We service residential homeowners, Body Corporates, Real Estate Agencies, Commercial Property Owners, Developers and Educational Institutions.

We enjoy team activities and occasionally participate in charity events.

About the Role

  • Tree management including removal, pruning and maintenance
  • Mechanical aptitude/experience in maintaining vehicles would be an advantage
  • Operating and maintaining tools and equipment
  • Delivering exceptional customer service
  • Contributing to team planning, problem-solving, and to our positive culture


  • Minimum of Certificate III in Horticulture (Arboriculture)
  • MR Licence preferred
  • Rigging experience essential
  • Current drivers licence and own transport
  • OHS General Induction for Construction (White Card)
  • First Aid Certificate desirable but not essential
  • Police Check and Blue Card preferred (Working with Children Check is necessary for some jobsites)
  • Wood Chipper experience
  • Recent experience working in this industry

Your daily tasks and duties will include but will not be limited to

  • Pre start checks of vehicles and machinery
  • Felling and pruning trees, chipper operations, general labour
  • If you tick all the boxes above and are not afraid of hard work, or sweat, then we want to hear from you!

Your application

  • Please DO NOT apply unless you are an experienced groundie with some climbing experience, and hold a Certificate III in Arboriculture or related qualification. These are essential parts of the job. (We do not mow lawns or weed gardens. This skill set is not required in our line of work).
  • Send your resume to or call Jan on 0412 738 038, during standard business hours, if you consider this role a good fit for your skill set, experience, personality, and goals for the future.

What our staff say about working at Tim the Tree-Man

“Working for Tim The Tree Man is a refreshing change, it feels great to work for genuine and kind people.” – Eduard N-L

“Wonderful team to work in, wonderful people to work with, I would go back anytime. I’d still be climbing for Tim if I hadn’t moved to CQ.” – John W

Qualified Contractor

March 6th, 2018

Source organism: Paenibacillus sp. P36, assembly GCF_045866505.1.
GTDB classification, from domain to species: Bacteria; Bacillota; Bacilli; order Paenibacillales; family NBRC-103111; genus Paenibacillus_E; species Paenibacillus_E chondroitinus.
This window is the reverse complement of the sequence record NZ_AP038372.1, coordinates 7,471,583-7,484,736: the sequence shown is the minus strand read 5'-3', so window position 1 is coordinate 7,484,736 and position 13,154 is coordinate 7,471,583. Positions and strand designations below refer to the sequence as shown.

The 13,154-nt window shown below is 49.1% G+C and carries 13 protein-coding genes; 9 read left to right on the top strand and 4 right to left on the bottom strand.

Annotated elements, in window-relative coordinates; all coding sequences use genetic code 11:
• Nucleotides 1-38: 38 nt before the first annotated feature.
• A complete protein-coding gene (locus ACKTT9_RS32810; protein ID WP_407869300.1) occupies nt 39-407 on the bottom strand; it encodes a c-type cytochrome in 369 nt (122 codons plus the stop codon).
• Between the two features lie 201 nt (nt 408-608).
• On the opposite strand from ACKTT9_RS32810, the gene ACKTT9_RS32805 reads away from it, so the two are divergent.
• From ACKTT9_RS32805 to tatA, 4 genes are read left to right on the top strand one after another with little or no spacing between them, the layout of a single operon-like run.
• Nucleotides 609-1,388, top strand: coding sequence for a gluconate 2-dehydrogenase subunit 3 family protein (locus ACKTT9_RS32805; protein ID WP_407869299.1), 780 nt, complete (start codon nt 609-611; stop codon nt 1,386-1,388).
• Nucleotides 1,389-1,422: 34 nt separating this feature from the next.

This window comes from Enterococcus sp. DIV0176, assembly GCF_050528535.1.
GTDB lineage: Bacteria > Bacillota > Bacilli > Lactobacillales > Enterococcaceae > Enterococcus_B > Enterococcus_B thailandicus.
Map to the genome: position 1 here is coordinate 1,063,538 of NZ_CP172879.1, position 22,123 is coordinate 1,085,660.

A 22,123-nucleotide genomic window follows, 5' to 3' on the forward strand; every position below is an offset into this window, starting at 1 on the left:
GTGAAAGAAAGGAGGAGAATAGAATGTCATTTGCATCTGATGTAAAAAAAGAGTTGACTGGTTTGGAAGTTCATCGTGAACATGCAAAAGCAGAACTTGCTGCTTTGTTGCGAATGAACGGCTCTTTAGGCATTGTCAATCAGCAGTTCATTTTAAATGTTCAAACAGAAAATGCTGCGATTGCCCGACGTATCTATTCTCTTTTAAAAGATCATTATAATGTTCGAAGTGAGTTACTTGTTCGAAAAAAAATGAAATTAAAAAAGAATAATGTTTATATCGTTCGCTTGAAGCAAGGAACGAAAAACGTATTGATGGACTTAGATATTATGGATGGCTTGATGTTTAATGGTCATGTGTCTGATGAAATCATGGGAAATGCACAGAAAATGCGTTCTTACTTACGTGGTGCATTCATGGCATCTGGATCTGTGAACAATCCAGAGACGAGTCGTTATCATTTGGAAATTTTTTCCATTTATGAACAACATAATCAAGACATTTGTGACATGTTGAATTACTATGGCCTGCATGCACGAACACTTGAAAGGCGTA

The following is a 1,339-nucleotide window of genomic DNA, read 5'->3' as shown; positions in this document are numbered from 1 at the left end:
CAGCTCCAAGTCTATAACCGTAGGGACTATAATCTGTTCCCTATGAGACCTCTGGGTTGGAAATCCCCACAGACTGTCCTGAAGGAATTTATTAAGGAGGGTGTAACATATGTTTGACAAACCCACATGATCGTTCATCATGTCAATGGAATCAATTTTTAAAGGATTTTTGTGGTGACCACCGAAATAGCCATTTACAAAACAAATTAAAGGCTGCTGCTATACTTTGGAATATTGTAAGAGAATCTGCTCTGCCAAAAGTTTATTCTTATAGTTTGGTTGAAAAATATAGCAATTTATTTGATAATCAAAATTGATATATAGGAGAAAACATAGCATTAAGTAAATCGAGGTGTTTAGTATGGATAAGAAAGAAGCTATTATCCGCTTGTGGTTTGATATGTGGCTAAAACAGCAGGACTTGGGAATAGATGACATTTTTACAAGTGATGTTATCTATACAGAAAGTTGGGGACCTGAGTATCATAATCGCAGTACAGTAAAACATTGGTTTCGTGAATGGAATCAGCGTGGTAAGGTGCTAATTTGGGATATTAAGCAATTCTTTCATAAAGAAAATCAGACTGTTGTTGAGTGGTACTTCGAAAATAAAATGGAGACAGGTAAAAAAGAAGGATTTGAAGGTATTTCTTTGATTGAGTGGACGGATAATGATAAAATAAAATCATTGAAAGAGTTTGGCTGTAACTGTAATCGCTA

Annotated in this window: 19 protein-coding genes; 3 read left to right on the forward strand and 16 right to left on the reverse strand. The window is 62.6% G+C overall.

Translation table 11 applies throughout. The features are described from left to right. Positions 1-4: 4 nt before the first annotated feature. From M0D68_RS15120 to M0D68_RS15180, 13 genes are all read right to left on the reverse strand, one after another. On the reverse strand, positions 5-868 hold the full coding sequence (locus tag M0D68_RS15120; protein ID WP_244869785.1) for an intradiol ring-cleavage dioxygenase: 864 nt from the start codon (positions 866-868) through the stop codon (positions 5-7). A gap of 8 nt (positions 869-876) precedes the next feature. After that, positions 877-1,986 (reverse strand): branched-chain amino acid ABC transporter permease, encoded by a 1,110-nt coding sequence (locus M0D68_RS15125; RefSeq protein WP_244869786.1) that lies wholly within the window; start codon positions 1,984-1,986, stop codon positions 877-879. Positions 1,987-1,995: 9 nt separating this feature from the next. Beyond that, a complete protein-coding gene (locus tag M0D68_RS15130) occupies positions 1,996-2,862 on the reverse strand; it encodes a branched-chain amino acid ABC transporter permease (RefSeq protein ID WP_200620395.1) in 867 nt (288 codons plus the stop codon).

Tim the Tree-Man is now a Qualified Contractor with the Queensland Arboricultural Association (QAA). Find us here

According to the QAA website, the purpose of the QAA is to “preserve, protect, maintain and enhance the environmental, aesthetic and recreational value of trees, and to promote and enhance Arboricultural practices and management within the State of Queensland.”

The QAA is a Not for Profit incorporated association representing arborists in Queensland and Northern New South Wales. The association is run by a committee of professionals who volunteer their time to promote best practice in one of Australia’s fastest growing industries.

We are proud to be a member of this organisation which represents and supports Qualified Arborists with ongoing training and industry information.

Tree Safety in Hot Weather

January 16th, 2018

Tree safety is not just for storms

With temperatures soaring across the country, it is important to be fire safety aware. According to the Rural Fire Service Queensland, to be at risk you just need to be close to a fire to be affected by burning material, embers and smoke. In Brisbane, that could be anywhere.

North Brisbane residents in particular are familiar with Council planned burns. There are a number of things you can do to ensure your property is safe:

  • Ensure your house number is clear for emergency service crews
  • Mow your lawn regularly
  • Remove dry, long grass, dead leaves and branches on the ground